IDC’s 2018 Cloud Adoption Trends survey suggests that security remains a top concern for healthcare organizations considering cloud adoption-yet those same organizations also understand that cloud solutions can help make their organizations more secure. Dunbrack says this seemingly contradictory finding is due to many organizations’ lack of experience with cloud solution technologies. This ambivalence remains a bit a conundrum for the industry-and one that could use the right leadership to resolve.

Dunbrack says that many organizations feel overwhelmed by cloud offerings-but Cosgrove’s hire, and the resulting education and outreach efforts, may help healthcare organizations better balance their worries concerning cloud adoption and find the solutions that will work best for them.

“Cosgrove’s reputation in the industry speaks volumes. The fact that he’s getting behind these initiatives and lending his professional talent and expertise speaks to Google’s commitment to understanding the specific needs involved with healthcare and the needs involved with healthcare cloud in particular. It puts Cosgrove, and Google Cloud, in a really good position to guide others,” says Dunbrack.

Cosgrove writes that’s why one of his principal efforts at Google Cloud will be to educate healthcare professionals regarding the benefits of moving to the cloud.

“Google Cloud believes it is important to work with partners across the ecosystem-patients, providers, insurers, and researchers-to unlock important data and deliver it to where it is needed most,” Cosgrove explains.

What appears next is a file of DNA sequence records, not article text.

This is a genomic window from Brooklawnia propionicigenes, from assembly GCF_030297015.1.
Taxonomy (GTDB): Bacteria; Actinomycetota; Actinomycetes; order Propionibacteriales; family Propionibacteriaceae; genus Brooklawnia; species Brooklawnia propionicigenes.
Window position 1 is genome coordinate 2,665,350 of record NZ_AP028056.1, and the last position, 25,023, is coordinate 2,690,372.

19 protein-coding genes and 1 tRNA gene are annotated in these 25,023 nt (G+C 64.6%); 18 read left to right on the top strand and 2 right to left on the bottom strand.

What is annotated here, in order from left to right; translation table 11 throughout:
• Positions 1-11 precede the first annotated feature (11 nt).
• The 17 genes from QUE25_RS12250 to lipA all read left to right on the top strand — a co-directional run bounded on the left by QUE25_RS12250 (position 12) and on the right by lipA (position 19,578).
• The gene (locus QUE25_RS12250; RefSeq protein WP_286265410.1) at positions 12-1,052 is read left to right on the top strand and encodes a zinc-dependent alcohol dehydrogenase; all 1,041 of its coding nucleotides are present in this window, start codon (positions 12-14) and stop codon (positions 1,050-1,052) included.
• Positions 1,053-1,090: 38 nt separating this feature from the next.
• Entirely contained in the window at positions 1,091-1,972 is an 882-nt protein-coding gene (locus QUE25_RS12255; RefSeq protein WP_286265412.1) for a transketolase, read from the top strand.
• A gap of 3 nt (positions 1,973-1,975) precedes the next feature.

Furthering the healthcare mission

Cosgrove says that his mission at Google Cloud will be to help healthcare organizations simultaneously improve clinician workflow and the quality of patient care using innovative technologies.

“As the executive advisor, my goal is to use expertise to help the Google Cloud Healthcare and Life Sciences team educate healthcare professionals on the benefits of moving to the cloud and how it can improve not only the work experience of clinicians and staff but also patient experiences,” he says. 

Both Vickers and Dunbrack believe he is in a unique position to do so. Vickers says that Cosgrove’s experience will be a boon to Google Cloud as they extend their reach in the healthcare industry.

“This is a guy with an amazing background who really understands the nuances of healthcare,” says Vickers. “I think Google Cloud having someone like Cosgrove on board, someone who understands the needs and the challenges, is going to be a big benefit for them-and for cloud adoption in general.”

Dunbrack agrees. “There are a lot of benefits to being in the cloud, especially with regards to becoming more agile and bringing new systems online,” she says. “Having a high profile executive like Toby Cosgrove on board is certainly going to be very helpful to Google Health as they move forward and demonstrate their commitment to working in healthcare.”